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El Tajín is a pre-Columbian archaeological site in the northern Gulf Coast of Mexico region. It was the major site of the Classic Veracruz culture and one of the largest cities in Mesoamerica during the Classic era. It is located in the state of Veracruzmarker, Mexicomarker with some 81% of the declared archaeological zone ( ) lying within the territory of the modern-day municipality of Papantla. The remainder of the archaeological zone falls in the municipality of Coatzintla (some 16%), with a small portion (approximately 3%) extending into Poza Ricamarker.

Tajín means city or place of thunder in the Totonac language, and is believed to have been one of the names for the Totonac god of thunder, lightning and rain.

History of El Tajín

Construction of ceremonial buildings at El Tajín began about the 1st century and peaked in the Late Classic era, roughly 600 - 900 CE. Early Classic Tajín shows influence of Teotihuacanmarker; early Post-classic shows considerable Toltec influence. Construction continued to about the start of the 13th century, at which time, according to tradition, the city was conquered and burned by Chichimec invaders. The site continued to be occupied after this by a smaller population, but no new large construction projects were initiated. The site had been completely abandoned when Spanish conquistadores arrived in the early 16th century.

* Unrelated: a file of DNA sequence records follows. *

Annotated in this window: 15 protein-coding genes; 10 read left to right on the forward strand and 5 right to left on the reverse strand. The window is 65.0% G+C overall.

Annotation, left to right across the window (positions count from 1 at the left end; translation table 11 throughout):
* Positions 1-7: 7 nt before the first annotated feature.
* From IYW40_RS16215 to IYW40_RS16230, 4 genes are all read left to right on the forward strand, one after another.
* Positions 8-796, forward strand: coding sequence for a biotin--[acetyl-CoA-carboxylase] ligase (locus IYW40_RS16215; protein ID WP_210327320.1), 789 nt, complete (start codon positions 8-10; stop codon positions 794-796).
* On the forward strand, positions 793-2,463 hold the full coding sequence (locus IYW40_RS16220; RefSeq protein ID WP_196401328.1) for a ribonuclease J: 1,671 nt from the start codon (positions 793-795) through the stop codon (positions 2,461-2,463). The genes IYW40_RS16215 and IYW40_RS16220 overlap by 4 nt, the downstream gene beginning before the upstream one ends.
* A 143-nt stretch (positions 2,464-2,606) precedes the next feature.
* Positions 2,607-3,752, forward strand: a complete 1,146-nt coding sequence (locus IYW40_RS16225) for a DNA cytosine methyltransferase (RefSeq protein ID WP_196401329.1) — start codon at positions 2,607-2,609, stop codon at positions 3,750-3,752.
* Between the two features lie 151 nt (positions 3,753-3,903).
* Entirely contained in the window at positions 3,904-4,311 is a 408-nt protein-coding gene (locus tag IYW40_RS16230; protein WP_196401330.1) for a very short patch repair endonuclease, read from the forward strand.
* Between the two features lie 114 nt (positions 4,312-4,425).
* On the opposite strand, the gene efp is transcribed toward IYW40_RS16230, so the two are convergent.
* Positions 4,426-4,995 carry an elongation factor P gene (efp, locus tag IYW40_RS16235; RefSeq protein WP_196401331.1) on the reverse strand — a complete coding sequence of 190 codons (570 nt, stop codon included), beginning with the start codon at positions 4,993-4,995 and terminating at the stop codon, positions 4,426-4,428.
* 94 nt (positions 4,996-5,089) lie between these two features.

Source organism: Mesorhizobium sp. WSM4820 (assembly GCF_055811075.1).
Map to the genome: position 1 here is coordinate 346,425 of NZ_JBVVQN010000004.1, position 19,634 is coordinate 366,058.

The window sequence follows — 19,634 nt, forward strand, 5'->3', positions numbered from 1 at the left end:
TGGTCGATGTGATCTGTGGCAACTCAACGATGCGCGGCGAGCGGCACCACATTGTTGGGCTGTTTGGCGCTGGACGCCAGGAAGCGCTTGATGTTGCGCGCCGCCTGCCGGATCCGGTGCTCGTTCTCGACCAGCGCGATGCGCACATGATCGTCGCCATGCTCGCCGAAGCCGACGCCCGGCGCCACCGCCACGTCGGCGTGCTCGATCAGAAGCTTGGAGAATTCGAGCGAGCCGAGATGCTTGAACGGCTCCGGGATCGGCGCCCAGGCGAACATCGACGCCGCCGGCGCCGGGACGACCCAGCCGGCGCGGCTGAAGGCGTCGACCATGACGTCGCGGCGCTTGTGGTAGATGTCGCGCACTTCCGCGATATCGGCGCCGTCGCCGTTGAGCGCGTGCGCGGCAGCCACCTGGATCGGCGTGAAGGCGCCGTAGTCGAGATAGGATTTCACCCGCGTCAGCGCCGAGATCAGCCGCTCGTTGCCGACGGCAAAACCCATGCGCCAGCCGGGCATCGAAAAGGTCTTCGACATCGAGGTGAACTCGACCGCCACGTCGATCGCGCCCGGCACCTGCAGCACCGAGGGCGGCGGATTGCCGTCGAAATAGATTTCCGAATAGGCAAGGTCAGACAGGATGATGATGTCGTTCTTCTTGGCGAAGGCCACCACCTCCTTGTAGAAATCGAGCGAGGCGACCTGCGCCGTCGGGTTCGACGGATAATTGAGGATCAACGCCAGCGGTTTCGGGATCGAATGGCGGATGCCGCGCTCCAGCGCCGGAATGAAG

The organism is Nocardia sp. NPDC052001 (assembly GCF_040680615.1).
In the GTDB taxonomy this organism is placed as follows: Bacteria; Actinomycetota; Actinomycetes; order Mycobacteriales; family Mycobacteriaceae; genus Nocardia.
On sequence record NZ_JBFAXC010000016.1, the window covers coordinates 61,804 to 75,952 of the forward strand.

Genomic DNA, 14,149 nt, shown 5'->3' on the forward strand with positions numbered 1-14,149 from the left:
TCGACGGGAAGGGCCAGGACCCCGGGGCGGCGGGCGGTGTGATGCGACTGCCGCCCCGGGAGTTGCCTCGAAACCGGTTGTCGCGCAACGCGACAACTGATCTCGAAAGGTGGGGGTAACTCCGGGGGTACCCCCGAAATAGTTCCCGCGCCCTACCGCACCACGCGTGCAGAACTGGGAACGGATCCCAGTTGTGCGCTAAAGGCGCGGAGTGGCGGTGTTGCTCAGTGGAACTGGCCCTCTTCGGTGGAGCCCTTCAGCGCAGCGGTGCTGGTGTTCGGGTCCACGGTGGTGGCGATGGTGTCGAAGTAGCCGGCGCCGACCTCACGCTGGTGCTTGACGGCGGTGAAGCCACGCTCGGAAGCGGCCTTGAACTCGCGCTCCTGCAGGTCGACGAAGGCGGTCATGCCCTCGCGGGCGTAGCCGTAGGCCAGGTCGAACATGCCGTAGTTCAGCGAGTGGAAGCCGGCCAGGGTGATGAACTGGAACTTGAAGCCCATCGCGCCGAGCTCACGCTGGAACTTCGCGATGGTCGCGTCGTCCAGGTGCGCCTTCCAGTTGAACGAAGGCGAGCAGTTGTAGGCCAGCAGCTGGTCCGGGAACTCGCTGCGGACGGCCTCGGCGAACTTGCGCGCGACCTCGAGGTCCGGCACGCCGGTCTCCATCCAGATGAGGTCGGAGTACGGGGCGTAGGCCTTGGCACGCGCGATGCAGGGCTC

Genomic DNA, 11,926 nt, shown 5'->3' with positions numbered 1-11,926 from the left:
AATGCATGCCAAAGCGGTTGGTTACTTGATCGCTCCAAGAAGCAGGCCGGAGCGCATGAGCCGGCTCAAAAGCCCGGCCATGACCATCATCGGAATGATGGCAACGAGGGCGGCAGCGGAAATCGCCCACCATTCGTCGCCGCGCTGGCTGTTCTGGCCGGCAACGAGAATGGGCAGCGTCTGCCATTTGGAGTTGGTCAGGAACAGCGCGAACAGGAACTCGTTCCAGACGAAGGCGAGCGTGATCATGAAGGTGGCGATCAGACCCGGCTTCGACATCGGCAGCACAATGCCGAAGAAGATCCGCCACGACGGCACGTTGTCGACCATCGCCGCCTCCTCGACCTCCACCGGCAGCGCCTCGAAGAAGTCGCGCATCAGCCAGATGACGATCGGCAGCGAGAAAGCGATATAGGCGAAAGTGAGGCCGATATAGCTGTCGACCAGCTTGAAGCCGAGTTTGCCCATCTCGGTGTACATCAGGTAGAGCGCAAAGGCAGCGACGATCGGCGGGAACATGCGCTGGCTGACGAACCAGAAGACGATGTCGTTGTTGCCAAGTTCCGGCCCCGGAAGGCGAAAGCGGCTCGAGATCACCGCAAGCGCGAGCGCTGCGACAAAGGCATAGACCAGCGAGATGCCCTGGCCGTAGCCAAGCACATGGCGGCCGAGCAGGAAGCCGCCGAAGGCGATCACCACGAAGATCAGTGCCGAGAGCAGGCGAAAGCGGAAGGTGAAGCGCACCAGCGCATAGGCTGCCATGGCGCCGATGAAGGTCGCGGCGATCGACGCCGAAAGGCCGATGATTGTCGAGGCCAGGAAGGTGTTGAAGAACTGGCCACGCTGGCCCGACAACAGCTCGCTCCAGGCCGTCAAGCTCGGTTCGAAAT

In 1785 engineer Diego Ruiz visited the site, then overgrown with vegetation, and published the first description of it. In the early 19th century it was visited by Guillermo Dupaix, Alexander von Humboldt, and Carlos Nebel, who published additional accounts. The first archaeological excavation of the site was made by Jose Garcia Payon from 1943 through 1963. The Mexican Institute of Anthropology & History has made additional restoration to buildings at the site since the 1980s.

Monuments

The ceremonial center of the site is covers only about 1 km square, but there are mostly unexcavated remains of subsidiary buildings extending for a considerable distance beyond.

The ceremonial center has number of temple-pyramids, palaces, and several courts for playing the Mesoamerican ballgame.

The site's most famous building is the Pyramid of the Niches. The step pyramid of 6 terraces is some 60 feet high. While only medium as Mesoamerican pyramids go, the ornamented architecture creates a striking and visually pleasing effect. The terraces are of well cut stone forming a series of 365 niches. A staircase rises up the pyramid's east side. Originally the pyramid was topped by a temple, but little remains of this.

A number of the buildings have carved reliefs on them, and the site also has some free standing stone stelae. Many of the sculptures depict the ritual ballgame and ritual bloodletting by the elite.

The site is now a tourist destination, and has a moderate sized museum.

See also



External links



Notes

  1. Data on archaeological zone territory sourced from InVivienda (1999-2004, p.12).
  2. Coe, p. 118.


References




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